In occultis  's collection
From Hell cover by Eddie Campbell, Alan Moore - Original Cover

From Hell cover

Original Cover


Cover painting for From Hell book 7 (chapter 10)


This is the cover for From Hell book 7, published in the USA by Kitchen Sink in 1995. The content of this book is in its entirety Chapter 10 - the chapter where Sir William Gull kills his last victim on the first page and then go on to dissect and mutilate the body page after page after page. This chapter is arguably one of the most intense, horrifying and brutal graphic sequences in the history of comics.
So what do you choose to illustrate a horror like this on the cover?
Why, a candle and a cellphone of course.

The candle is fairly explicable: A burning candle by Mary Kelly´s bed is necessary for the killer and mutilator to do his work. The cellphone? It seems rather bizarre in this context, but it is a vital part of Gull´s visions of the future during the dissections. In his deranged mind, he releases the new century with his killings. But the late 20th century he imagines in visionary flashes is in its way as horrific for him as his killings and mutilations are for us: People walking around in offices like automations, playing with their toys, carrying and talking into strange things, obsessed with numbers.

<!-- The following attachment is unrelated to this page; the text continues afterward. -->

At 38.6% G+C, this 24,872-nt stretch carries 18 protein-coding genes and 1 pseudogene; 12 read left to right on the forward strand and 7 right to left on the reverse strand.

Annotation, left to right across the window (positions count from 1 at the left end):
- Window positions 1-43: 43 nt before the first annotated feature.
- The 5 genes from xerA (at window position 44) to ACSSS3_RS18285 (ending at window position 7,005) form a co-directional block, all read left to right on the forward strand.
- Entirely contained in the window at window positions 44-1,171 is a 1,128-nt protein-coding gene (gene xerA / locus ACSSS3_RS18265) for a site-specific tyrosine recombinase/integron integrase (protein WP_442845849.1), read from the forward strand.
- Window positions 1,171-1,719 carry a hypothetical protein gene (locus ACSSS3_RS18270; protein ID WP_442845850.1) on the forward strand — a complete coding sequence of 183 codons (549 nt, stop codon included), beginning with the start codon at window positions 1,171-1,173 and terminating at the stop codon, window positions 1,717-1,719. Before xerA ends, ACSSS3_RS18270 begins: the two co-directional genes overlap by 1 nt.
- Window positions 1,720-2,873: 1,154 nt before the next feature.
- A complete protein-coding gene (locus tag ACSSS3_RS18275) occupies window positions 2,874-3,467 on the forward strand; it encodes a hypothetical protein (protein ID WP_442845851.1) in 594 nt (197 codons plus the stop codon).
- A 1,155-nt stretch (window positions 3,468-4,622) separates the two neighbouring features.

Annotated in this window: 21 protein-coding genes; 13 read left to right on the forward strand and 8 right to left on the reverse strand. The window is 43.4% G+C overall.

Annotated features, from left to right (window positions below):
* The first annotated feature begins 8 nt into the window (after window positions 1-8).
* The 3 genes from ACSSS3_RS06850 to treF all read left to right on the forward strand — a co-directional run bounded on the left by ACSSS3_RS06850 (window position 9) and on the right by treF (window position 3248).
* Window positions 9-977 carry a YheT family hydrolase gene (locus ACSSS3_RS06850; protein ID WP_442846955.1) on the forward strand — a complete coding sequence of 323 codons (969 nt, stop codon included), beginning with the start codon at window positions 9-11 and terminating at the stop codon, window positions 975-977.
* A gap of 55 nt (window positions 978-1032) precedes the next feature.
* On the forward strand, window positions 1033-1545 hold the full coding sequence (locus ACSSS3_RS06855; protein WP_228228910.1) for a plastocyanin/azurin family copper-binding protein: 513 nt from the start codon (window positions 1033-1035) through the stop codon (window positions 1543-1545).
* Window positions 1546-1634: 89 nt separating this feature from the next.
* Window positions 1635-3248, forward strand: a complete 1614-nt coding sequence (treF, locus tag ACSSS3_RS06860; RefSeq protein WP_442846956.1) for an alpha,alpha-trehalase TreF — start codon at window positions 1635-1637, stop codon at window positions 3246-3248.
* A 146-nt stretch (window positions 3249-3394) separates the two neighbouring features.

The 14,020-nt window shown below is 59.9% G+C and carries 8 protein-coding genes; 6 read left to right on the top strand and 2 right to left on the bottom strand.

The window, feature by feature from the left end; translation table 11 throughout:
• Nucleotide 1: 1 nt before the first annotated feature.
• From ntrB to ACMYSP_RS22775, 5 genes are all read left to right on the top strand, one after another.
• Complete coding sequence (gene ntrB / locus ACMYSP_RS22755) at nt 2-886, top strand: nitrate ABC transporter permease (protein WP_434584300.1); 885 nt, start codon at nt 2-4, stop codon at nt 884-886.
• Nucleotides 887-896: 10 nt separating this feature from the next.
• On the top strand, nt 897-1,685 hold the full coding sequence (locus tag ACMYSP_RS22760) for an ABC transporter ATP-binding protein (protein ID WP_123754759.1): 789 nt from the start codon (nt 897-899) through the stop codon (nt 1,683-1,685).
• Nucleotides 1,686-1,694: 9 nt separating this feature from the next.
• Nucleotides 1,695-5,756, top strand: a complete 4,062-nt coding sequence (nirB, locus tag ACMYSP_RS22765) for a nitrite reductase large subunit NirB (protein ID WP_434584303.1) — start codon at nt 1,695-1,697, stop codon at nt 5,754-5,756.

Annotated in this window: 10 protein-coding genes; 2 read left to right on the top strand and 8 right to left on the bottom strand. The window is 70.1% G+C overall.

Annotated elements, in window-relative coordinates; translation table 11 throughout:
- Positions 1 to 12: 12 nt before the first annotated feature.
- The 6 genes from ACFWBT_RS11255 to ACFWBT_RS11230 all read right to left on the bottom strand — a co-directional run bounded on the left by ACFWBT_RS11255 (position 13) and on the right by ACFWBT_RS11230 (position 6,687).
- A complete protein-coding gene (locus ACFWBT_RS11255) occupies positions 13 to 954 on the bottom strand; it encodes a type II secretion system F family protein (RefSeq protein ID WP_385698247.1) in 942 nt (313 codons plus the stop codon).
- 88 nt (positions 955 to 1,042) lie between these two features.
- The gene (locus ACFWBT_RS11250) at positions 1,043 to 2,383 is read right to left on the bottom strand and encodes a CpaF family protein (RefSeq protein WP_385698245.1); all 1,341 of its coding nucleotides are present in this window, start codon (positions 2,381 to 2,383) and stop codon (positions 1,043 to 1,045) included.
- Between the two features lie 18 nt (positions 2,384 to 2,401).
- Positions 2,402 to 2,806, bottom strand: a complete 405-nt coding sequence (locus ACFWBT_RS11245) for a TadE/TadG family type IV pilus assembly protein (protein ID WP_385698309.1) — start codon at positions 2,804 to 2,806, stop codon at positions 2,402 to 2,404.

The numbers on the cellphone are, according to Eddie Campbell, Kitchen Sink´s phone number in 1995. They either didn´t recognize it or they accepted it as an in-joke.

About Eddie Campbell

Eddie Campbell (born 10 August 1955) is a Scottish comics artist and cartoonist who now lives in Australia. Probably best known as the illustrator and publisher of From Hell (written by Alan Moore), Campbell is also the creator of the semi-autobiographical Alec stories collected in Alec: The Years Have Pants, and Bacchus (aka Deadface), a wry adventure series about the few Greek gods who have survived to the present day. His graphic novel The Lovely Horrible Stuff, which playfully investigates our relationship with money, was published in July 2012 by Top Shelf Productions. His scratchy pen-and-ink style is influenced by the impressionists, illustrators of the age of "liberated penmanship" such as Phil May, Charles Dana Gibson, John Leech and George du Maurier, and cartoonists Milton Caniff and Frank Frazetta (particularly his Johnny Comet strip). His writing has been compared to that of Jack Kerouac and Henry Miller.

1 comment
To leave a comment on that piece, please log in
Philemon A cover from this master piece, you killed me !
Oct 14, 2017, 8:27 AM